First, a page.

W3C home > Mailing lists > Public > www-tag@w3.org > January 2002

Is "simplicity" a useful architectural constraint?

From: Tim Bray <tbray@textuality.com>
Date: Wed, 02 Jan 2002 13:18:10 -0800
Message-Id: <5.1.0.14.2.20020102130254.022acd70@pop.intergate.ca>
To: www-tag@w3.org
However one may choose to characterize the architecture of the
web, there is universal agreement that qualitatively speaking,
it's pretty simple.

It's my opinion that this simplicity is one of the reasons it 
has worked to date.  Further, that this simplicity needs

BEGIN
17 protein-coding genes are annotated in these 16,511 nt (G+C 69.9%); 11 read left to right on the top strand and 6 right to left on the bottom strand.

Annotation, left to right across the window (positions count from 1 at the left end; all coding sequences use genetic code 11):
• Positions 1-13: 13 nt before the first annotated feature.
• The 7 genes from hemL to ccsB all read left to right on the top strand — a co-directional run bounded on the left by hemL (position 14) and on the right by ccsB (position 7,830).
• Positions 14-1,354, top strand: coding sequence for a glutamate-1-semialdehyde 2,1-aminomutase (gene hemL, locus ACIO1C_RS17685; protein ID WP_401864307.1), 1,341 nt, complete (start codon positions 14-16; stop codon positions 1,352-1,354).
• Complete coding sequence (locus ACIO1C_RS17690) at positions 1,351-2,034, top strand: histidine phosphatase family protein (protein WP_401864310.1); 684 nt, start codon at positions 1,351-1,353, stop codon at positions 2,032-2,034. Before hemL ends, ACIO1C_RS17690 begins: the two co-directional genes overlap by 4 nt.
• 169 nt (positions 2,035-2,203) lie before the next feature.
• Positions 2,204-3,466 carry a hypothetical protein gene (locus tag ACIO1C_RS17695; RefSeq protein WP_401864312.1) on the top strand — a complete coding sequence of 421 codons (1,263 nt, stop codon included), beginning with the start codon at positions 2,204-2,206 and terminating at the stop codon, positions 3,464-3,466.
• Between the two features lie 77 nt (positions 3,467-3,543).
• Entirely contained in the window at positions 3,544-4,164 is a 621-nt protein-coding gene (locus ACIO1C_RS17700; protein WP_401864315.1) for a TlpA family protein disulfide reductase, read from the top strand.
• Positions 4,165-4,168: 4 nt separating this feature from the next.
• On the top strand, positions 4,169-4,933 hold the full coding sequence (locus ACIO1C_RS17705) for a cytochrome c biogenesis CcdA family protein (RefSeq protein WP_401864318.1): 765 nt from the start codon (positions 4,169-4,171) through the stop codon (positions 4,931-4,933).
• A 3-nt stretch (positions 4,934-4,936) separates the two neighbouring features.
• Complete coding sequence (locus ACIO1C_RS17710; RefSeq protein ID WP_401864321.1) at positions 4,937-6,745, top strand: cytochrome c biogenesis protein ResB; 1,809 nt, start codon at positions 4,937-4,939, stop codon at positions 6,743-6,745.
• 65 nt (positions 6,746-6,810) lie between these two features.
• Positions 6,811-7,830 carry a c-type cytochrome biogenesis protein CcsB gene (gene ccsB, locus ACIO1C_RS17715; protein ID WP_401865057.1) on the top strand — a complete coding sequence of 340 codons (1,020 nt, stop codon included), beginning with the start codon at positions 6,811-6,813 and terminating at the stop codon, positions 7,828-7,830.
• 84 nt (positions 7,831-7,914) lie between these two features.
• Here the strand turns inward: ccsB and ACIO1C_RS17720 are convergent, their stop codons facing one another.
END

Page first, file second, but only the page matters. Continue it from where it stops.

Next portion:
to be defended actively, since there are active pressures in
the direction of complexity creep.  The pressures range widely,
from vendors wanting to reduce the semantic gap between the Web
and their complex, overgrown data access protocols, to simple 
facts of life such as large working groups.

Trouble is, simplicity is not quantifiable so it's hard to
write rules.  But I think the Web and the W3C would both have
been well-served if at a couple of points in recent years 
some voice could have spoken ex cathedra saying "This is
too complicated.  Go back and throw some of it away or find
another way to fix the problem."  -Tim
Received on Wednesday, 2 January 2002 16:18:18 GMT

This archive was generated by hypermail 2.2.0+W3C-0.50 : Thursday, 26 April 2012 12:47:03 GMT